Landlord needs advice...

6 Replies

I recently cut down a large Black Walnut tree in a patio area located in the backyard of my rental property. The tree was infested with ivy high and low and though it provided privacy, I felt sooner or later it would cause bigger problems. The tree damaged another tree on the way down but the brush has been hauled off and things cleaned up.
Now as I see it, this is turning into a project.
No, it doesn’t look great but like any other project, you have to find the bottom.
I would like to and have started to renovate this patio area by doing some brick work. A lamp post and planters have been started and thoughts of a man made barrier for privacy are being given consideration.

The tenant is being very difficult…
All I would like to do is gain access and complete this project!
Below, please find comments by the tenant and please give me some advice!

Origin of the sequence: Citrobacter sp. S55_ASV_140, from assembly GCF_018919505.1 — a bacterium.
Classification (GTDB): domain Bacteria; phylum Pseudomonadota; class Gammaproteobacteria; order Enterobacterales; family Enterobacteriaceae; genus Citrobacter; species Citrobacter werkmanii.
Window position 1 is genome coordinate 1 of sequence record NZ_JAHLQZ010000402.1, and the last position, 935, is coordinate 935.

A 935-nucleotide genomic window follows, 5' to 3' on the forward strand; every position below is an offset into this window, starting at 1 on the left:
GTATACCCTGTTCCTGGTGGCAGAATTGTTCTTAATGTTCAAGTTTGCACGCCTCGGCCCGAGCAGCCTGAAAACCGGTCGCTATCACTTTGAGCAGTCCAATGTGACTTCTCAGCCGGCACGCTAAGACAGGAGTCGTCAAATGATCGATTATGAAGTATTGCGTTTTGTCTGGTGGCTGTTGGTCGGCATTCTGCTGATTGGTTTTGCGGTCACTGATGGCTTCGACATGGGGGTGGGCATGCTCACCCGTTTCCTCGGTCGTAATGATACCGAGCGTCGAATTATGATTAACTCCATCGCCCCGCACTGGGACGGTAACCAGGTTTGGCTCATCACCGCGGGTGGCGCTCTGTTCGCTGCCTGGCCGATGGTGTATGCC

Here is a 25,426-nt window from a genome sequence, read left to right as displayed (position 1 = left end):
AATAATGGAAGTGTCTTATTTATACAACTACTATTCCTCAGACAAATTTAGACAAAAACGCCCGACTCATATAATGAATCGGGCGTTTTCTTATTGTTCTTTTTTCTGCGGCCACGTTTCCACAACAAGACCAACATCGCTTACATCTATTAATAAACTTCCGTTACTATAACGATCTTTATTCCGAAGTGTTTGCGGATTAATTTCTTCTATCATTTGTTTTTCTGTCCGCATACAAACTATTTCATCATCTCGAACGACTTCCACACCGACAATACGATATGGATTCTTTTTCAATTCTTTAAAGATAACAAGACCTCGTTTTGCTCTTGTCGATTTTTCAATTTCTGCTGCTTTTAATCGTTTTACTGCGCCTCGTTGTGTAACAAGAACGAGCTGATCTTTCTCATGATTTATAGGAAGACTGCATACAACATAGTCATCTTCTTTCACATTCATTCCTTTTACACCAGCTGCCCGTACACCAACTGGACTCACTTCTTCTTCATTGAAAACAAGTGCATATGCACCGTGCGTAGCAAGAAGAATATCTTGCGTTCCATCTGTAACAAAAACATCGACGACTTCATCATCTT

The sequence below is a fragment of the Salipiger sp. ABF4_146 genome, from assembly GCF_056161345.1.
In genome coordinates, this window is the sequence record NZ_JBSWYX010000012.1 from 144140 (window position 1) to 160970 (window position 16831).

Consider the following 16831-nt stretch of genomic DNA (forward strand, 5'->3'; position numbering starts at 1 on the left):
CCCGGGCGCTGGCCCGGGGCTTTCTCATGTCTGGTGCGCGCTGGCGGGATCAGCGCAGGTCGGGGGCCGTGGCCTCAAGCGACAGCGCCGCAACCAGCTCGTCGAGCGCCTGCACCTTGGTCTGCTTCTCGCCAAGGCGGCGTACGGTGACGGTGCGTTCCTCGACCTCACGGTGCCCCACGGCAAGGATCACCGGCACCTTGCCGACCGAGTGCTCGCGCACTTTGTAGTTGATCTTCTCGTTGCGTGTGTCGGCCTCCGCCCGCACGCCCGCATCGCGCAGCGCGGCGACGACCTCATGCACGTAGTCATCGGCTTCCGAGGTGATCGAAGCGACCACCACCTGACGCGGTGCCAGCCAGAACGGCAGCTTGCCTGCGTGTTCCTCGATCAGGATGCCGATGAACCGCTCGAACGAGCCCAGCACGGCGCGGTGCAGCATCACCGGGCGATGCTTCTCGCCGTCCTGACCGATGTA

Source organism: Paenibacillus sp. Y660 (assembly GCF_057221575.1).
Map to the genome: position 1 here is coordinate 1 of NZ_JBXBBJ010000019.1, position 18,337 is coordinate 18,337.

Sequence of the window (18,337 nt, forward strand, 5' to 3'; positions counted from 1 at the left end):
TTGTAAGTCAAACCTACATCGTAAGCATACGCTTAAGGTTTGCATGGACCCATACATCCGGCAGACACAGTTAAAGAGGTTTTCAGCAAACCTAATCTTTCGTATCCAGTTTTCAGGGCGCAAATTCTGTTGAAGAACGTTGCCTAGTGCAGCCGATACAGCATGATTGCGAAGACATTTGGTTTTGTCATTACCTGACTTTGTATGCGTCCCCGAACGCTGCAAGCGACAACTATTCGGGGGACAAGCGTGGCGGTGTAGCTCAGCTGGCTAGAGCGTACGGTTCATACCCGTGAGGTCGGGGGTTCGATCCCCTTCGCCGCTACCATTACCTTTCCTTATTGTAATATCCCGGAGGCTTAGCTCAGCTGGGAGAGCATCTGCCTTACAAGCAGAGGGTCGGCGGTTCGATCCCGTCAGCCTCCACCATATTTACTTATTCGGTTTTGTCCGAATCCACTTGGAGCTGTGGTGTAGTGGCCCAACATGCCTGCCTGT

email 1:
See attached pages 32 and 33 from the CALIFORNIA TENANTS publication by the CALIFORNIA DEPARTMENT OF CONSUMER AFFAIRS.
Specifically WHEN CAN THE LANDLORD ENTER THE RENTAL UNIT.
I got clarification on key words that apply to our situation from an attorney.
1. RENTAL UNIT means PREMISES as defined by your rental agreement.
2. To make NECESSARY means EMERGENCY repairs, ORDINANCE or BUILDING CODE compliance.
3. AGREED-UPON means that we APPROVE repairs, decorations, alterations or other improvements.
All other language is very clear about agreements, proper notification, landlord abuses and violations.
Without agreement you do not have the right to enter.

email 2:
At this time we will not agree to beginning new construction or brick work on the patio.
We will agree at a more appropriate time in the future after discussion amongst ourselves.
You can store only materials already purchased for this project under the awning on the left side of the shed.
At this time we will not agree to trimming, pruning or cutting of any more landscaping.
We will agree to cleanup of what has already been cut.
We expect discussion on securing the breach in the landscaping from unauthorized cutting.
This place looks like hell between unnecessary construction and unauthorized devastation to the landscaping.